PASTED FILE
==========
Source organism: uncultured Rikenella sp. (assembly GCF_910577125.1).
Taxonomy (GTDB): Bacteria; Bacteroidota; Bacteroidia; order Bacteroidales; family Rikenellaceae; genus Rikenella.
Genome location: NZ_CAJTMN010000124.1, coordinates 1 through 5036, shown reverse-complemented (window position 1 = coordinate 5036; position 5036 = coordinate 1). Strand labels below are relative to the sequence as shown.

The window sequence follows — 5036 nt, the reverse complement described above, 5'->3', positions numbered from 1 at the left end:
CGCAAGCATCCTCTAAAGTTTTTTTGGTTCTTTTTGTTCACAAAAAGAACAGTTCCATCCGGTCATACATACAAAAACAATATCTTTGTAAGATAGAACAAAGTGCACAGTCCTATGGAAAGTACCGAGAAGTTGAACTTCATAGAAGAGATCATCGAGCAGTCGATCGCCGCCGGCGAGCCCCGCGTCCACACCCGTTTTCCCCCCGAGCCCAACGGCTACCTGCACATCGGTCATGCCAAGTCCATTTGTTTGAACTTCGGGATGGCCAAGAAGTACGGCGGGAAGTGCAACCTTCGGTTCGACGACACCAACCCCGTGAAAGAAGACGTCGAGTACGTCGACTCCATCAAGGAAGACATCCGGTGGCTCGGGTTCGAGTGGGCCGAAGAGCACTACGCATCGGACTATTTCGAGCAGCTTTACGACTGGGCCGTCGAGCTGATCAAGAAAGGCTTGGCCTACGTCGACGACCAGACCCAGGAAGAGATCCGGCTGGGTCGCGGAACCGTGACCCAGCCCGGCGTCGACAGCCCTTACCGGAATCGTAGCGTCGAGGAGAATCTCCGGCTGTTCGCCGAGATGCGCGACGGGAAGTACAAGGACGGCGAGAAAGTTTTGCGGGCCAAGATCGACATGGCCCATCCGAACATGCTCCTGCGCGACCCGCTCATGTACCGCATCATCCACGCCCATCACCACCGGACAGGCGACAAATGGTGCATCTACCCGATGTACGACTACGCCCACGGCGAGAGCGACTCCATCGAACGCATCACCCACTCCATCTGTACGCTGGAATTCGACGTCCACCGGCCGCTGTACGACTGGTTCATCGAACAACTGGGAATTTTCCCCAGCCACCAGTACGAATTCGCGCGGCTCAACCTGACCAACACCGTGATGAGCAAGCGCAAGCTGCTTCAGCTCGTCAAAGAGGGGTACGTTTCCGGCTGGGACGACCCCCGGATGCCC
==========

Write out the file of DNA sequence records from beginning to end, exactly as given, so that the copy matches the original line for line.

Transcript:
Source organism: uncultured Rikenella sp. (assembly GCF_910577125.1).
Taxonomy (GTDB): Bacteria; Bacteroidota; Bacteroidia; order Bacteroidales; family Rikenellaceae; genus Rikenella.
Genome location: NZ_CAJTMN010000124.1, coordinates 1 through 5036, shown reverse-complemented (window position 1 = coordinate 5036; position 5036 = coordinate 1). Strand labels below are relative to the sequence as shown.

The window sequence follows — 5036 nt, the reverse complement described above, 5'->3', positions numbered from 1 at the left end:
CGCAAGCATCCTCTAAAGTTTTTTTGGTTCTTTTTGTTCACAAAAAGAACAGTTCCATCCGGTCATACATACAAAAACAATATCTTTGTAAGATAGAACAAAGTGCACAGTCCTATGGAAAGTACCGAGAAGTTGAACTTCATAGAAGAGATCATCGAGCAGTCGATCGCCGCCGGCGAGCCCCGCGTCCACACCCGTTTTCCCCCCGAGCCCAACGGCTACCTGCACATCGGTCATGCCAAGTCCATTTGTTTGAACTTCGGGATGGCCAAGAAGTACGGCGGGAAGTGCAACCTTCGGTTCGACGACACCAACCCCGTGAAAGAAGACGTCGAGTACGTCGACTCCATCAAGGAAGACATCCGGTGGCTCGGGTTCGAGTGGGCCGAAGAGCACTACGCATCGGACTATTTCGAGCAGCTTTACGACTGGGCCGTCGAGCTGATCAAGAAAGGCTTGGCCTACGTCGACGACCAGACCCAGGAAGAGATCCGGCTGGGTCGCGGAACCGTGACCCAGCCCGGCGTCGACAGCCCTTACCGGAATCGTAGCGTCGAGGAGAATCTCCGGCTGTTCGCCGAGATGCGCGACGGGAAGTACAAGGACGGCGAGAAAGTTTTGCGGGCCAAGATCGACATGGCCCATCCGAACATGCTCCTGCGCGACCCGCTCATGTACCGCATCATCCACGCCCATCACCACCGGACAGGCGACAAATGGTGCATCTACCCGATGTACGACTACGCCCACGGCGAGAGCGACTCCATCGAACGCATCACCCACTCCATCTGTACGCTGGAATTCGACGTCCACCGGCCGCTGTACGACTGGTTCATCGAACAACTGGGAATTTTCCCCAGCCACCAGTACGAATTCGCGCGGCTCAACCTGACCAACACCGTGATGAGCAAGCGCAAGCTGCTTCAGCTCGTCAAAGAGGGGTACGTTTCCGGCTGGGACGACCCCCGGATGCCC